A high heat conductivity, a high stability and lightweight — there is a reason why aluminum is such a popular material in many industries.
Durability and resistance to weather and wear means that aluminum is in high demand for mounting scaffoldings, among other things. Yet, due to its low melting point of 660 °C (1,220 °F / 933.15 °K), it can be a challenge to join the light metal. Conventional fusion welding methods require high process temperatures and can easily heat aluminum to its liquid or even gas phase. This leads to irregular joint lines and pores along the welding zone — the joints are often warped or leaking.
Friction stir welding, however, joins aluminum components in a simple and precise way.
Since friction forges the weld, the material only heats up to just below its melting point, rotation is then applied to move the material to form the joint. This method produces strong and tight joints without warpage.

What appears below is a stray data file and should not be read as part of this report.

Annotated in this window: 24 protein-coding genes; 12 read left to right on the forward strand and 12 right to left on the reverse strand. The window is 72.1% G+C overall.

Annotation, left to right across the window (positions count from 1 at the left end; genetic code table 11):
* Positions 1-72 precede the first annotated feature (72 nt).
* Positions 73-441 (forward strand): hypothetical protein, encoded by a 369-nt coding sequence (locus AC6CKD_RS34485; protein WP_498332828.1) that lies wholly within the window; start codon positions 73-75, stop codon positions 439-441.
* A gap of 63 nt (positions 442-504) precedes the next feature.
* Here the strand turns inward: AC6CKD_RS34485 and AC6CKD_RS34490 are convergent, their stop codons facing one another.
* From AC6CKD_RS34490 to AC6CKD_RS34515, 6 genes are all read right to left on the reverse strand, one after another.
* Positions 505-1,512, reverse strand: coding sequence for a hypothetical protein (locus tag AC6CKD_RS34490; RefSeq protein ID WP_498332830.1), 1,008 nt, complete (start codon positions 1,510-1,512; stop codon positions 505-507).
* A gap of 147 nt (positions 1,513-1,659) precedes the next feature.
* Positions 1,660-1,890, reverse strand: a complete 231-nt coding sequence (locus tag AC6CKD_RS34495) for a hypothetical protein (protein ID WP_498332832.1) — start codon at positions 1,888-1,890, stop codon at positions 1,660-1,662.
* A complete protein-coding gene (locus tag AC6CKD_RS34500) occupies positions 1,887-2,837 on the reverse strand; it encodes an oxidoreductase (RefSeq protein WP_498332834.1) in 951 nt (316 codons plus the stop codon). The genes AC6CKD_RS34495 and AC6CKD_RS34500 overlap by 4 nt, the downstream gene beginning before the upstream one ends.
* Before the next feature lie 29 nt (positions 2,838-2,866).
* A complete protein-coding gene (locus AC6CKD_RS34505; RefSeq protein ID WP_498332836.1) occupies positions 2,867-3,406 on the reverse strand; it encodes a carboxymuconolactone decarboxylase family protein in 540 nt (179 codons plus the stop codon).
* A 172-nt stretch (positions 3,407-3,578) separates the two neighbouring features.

Shaping and processing the aluminum parts in later steps is not an issue: closely grained micro-structures form the weld in the middle of the joint line — and they are of equal hardness, malleability and ductility to the base material.
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